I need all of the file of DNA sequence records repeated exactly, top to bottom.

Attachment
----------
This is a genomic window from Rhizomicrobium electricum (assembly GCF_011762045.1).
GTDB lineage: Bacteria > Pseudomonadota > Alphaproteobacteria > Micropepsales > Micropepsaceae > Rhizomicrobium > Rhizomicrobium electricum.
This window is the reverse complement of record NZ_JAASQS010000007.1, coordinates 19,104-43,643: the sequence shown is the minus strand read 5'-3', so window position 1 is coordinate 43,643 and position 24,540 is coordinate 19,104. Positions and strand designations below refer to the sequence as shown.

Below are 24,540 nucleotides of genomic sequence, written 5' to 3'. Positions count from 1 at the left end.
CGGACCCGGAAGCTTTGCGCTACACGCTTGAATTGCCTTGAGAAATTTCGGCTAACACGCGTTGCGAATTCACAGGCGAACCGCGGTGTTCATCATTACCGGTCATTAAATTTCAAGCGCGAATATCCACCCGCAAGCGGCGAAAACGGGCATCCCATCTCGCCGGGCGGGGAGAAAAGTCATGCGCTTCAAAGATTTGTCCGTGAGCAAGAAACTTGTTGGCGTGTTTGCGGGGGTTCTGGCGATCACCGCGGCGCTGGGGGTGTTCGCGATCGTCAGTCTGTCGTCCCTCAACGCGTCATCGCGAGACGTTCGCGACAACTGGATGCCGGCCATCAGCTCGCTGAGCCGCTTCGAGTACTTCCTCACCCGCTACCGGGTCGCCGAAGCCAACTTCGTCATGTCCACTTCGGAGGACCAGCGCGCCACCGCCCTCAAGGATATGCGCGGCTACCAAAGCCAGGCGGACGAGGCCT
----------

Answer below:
This is a genomic window from Rhizomicrobium electricum (assembly GCF_011762045.1).
GTDB lineage: Bacteria > Pseudomonadota > Alphaproteobacteria > Micropepsales > Micropepsaceae > Rhizomicrobium > Rhizomicrobium electricum.
This window is the reverse complement of record NZ_JAASQS010000007.1, coordinates 19,104-43,643: the sequence shown is the minus strand read 5'-3', so window position 1 is coordinate 43,643 and position 24,540 is coordinate 19,104. Positions and strand designations below refer to the sequence as shown.

Below are 24,540 nucleotides of genomic sequence, written 5' to 3'. Positions count from 1 at the left end.
CGGACCCGGAAGCTTTGCGCTACACGCTTGAATTGCCTTGAGAAATTTCGGCTAACACGCGTTGCGAATTCACAGGCGAACCGCGGTGTTCATCATTACCGGTCATTAAATTTCAAGCGCGAATATCCACCCGCAAGCGGCGAAAACGGGCATCCCATCTCGCCGGGCGGGGAGAAAAGTCATGCGCTTCAAAGATTTGTCCGTGAGCAAGAAACTTGTTGGCGTGTTTGCGGGGGTTCTGGCGATCACCGCGGCGCTGGGGGTGTTCGCGATCGTCAGTCTGTCGTCCCTCAACGCGTCATCGCGAGACGTTCGCGACAACTGGATGCCGGCCATCAGCTCGCTGAGCCGCTTCGAGTACTTCCTCACCCGCTACCGGGTCGCCGAAGCCAACTTCGTCATGTCCACTTCGGAGGACCAGCGCGCCACCGCCCTCAAGGATATGCGCGGCTACCAAAGCCAGGCGGACGAGGCCT